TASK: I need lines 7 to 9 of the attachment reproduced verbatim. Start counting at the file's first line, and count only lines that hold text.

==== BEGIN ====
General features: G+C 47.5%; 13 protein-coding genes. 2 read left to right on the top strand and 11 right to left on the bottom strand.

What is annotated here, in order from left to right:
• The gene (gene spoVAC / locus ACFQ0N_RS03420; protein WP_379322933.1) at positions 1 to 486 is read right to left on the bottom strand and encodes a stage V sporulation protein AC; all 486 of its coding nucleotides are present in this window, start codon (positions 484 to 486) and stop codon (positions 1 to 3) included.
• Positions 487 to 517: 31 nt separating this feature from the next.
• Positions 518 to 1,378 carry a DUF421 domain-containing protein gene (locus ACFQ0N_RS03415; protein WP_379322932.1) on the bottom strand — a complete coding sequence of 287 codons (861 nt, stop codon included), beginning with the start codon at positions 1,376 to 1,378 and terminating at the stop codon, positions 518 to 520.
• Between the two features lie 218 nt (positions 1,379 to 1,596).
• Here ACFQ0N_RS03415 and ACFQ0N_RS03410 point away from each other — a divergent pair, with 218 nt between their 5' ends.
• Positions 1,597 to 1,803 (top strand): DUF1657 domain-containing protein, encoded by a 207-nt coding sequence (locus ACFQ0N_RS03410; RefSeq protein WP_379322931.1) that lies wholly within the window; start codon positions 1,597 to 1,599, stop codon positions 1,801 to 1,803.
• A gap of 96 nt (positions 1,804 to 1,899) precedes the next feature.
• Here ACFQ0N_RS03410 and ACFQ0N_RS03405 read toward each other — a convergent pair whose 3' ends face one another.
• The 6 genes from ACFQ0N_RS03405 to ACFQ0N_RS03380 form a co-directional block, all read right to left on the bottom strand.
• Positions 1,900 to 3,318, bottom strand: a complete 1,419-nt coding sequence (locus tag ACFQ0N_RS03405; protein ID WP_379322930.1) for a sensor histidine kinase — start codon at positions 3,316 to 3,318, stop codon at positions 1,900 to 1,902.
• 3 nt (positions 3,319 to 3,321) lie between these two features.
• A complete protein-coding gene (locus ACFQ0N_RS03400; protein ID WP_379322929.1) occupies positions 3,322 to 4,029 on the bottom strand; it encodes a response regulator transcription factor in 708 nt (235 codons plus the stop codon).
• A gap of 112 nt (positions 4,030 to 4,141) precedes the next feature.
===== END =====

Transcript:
• Here ACFQ0N_RS03415 and ACFQ0N_RS03410 point away from each other — a divergent pair, with 218 nt between their 5' ends.
• Positions 1,597 to 1,803 (top strand): DUF1657 domain-containing protein, encoded by a 207-nt coding sequence (locus ACFQ0N_RS03410; RefSeq protein WP_379322931.1) that lies wholly within the window; start codon positions 1,597 to 1,599, stop codon positions 1,801 to 1,803.
• A gap of 96 nt (positions 1,804 to 1,899) precedes the next feature.